Electric Literature, O Magazine, Publishers Weekly, Buzzfeed, Harper’s Bazaar, The Millions, The Rumpus, LGBTQ Reads, Lit Hub, BookRiot, Bitch, NewNowNext, Cosmopolitan, Salon, Lambda
Twenty-seven-year-old Maggie Krause has dated and slept with plenty of women, but she’s never been really serious with anyone, despite the model of (nontraditional) domestic bliss her parents have provided—Peter, Maggie’s dad, was the stay at home parent, with Iris, her mom, bringing home the bacon. The idyll is shattered, though, when Iris dies in a car crash and Maggie discovers, along with Iris’s will, five sealed envelopes, addressed to five mysterious men—all of whom are strangers to Maggie and her brother Ariel.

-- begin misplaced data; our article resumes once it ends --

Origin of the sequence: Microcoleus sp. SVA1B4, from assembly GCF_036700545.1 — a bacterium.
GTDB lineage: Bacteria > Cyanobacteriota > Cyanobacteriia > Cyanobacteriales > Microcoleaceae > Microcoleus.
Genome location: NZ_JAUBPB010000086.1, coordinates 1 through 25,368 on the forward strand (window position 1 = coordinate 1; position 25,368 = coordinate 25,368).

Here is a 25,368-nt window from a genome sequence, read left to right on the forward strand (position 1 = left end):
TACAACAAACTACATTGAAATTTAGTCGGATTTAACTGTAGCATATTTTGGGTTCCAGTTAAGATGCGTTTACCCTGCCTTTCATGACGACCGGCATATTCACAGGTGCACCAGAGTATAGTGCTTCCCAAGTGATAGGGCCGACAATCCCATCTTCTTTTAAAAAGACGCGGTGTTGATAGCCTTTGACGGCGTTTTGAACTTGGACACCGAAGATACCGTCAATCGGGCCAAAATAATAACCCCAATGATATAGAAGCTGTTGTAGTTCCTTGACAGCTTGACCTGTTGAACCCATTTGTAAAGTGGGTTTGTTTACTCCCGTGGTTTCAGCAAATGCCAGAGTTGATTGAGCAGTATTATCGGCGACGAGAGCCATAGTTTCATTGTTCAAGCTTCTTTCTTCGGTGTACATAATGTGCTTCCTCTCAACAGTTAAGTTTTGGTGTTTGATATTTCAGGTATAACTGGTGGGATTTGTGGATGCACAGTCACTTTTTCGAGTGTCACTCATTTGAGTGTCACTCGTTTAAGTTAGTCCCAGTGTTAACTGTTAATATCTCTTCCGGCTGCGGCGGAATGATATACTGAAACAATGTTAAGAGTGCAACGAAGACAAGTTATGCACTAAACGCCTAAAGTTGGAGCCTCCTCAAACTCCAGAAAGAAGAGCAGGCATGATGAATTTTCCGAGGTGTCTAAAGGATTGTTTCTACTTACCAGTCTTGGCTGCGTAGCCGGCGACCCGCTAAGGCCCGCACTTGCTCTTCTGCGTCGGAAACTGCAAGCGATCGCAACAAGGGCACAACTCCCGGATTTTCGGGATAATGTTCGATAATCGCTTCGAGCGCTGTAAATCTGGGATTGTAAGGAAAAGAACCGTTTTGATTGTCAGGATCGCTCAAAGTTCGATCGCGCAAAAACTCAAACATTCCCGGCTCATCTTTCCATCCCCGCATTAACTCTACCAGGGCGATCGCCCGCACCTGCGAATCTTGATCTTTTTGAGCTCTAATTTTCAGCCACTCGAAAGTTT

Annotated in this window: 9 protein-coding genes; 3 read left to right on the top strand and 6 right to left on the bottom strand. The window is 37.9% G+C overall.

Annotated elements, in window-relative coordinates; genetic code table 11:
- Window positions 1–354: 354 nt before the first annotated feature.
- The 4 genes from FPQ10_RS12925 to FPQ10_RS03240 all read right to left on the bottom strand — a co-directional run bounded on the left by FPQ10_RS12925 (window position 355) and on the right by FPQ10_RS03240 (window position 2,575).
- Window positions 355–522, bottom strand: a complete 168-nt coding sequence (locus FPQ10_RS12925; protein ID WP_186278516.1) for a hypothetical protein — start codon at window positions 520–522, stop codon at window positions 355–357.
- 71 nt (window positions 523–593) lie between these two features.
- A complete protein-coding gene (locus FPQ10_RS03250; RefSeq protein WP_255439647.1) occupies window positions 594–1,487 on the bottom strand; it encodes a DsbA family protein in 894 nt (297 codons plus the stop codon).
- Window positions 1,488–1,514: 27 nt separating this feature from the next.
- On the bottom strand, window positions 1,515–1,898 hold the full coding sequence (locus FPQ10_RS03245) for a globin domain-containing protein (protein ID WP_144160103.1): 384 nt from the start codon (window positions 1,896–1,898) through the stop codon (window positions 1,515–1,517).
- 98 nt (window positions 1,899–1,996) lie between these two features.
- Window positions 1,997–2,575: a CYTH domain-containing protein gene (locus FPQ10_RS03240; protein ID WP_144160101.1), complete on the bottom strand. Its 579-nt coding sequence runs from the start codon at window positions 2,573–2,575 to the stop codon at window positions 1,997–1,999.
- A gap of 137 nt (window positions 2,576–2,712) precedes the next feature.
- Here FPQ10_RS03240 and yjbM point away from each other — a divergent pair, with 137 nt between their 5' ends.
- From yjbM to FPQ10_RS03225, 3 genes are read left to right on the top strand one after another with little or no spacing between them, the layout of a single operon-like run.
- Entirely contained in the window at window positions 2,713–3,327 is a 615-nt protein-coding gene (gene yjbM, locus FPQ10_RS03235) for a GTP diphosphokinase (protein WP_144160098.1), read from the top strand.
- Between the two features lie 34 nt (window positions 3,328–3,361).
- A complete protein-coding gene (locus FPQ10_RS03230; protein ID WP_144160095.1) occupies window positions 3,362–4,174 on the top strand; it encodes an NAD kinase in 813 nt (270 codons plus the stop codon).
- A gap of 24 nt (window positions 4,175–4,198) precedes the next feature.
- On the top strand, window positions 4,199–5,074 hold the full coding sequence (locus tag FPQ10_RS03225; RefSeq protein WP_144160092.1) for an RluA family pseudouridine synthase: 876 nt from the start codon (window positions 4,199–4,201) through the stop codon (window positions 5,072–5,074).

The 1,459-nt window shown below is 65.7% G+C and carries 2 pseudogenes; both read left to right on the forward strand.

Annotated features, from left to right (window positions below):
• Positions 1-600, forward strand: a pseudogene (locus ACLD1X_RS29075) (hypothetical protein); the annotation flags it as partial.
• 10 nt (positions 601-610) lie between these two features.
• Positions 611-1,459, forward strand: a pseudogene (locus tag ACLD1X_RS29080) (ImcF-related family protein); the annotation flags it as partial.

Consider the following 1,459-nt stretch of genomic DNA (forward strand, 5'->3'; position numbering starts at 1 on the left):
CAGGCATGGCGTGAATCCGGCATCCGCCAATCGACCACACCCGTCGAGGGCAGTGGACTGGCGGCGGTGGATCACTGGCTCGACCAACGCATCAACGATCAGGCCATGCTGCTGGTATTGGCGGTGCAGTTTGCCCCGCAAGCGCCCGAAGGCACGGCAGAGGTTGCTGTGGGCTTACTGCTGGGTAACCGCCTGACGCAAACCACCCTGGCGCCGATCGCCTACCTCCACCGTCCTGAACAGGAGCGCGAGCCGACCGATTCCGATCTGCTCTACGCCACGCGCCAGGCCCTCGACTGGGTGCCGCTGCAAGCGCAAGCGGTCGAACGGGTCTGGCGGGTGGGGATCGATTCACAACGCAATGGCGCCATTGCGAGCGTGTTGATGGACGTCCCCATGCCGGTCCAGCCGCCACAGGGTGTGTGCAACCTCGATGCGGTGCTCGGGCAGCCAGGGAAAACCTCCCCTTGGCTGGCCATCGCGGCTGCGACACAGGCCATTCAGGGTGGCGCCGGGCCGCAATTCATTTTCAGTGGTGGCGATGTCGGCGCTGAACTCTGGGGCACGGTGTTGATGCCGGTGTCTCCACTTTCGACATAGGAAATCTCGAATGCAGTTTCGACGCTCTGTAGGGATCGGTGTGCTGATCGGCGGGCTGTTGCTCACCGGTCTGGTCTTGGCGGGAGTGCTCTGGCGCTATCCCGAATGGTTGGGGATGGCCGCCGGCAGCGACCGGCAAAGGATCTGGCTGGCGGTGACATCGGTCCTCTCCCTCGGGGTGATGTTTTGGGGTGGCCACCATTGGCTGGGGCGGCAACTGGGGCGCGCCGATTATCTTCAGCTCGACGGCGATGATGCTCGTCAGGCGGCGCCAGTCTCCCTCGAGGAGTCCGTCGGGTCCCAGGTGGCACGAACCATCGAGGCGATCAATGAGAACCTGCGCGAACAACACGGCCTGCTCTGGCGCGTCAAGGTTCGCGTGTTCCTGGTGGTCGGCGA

In an effort to run from her own grief and discover the truth about Iris—who made no secret of disliking her daughter’s sexuality—Maggie embarks on a road trip. Her mission? Hand-deliver the letters and find out who these men are and what they meant to her mother. It quickly becomes apparent that Iris had a second life, completely hidden from the rest of the family.
Wrestling with what to tell her father and brother about what she’s learned, Maggie must come to terms with a new understanding of monogamy (and its alternatives), a new appreciation for family, and the realization that her mother was not only a mother, but a woman, a person, with desires and complexities Maggie never recognized. This story is a sweeping account of grief and growth, generational divides and assumptions, and a journey towards understanding not only how little we truly know our parents, but how trying to know them can lead us to know ourselves.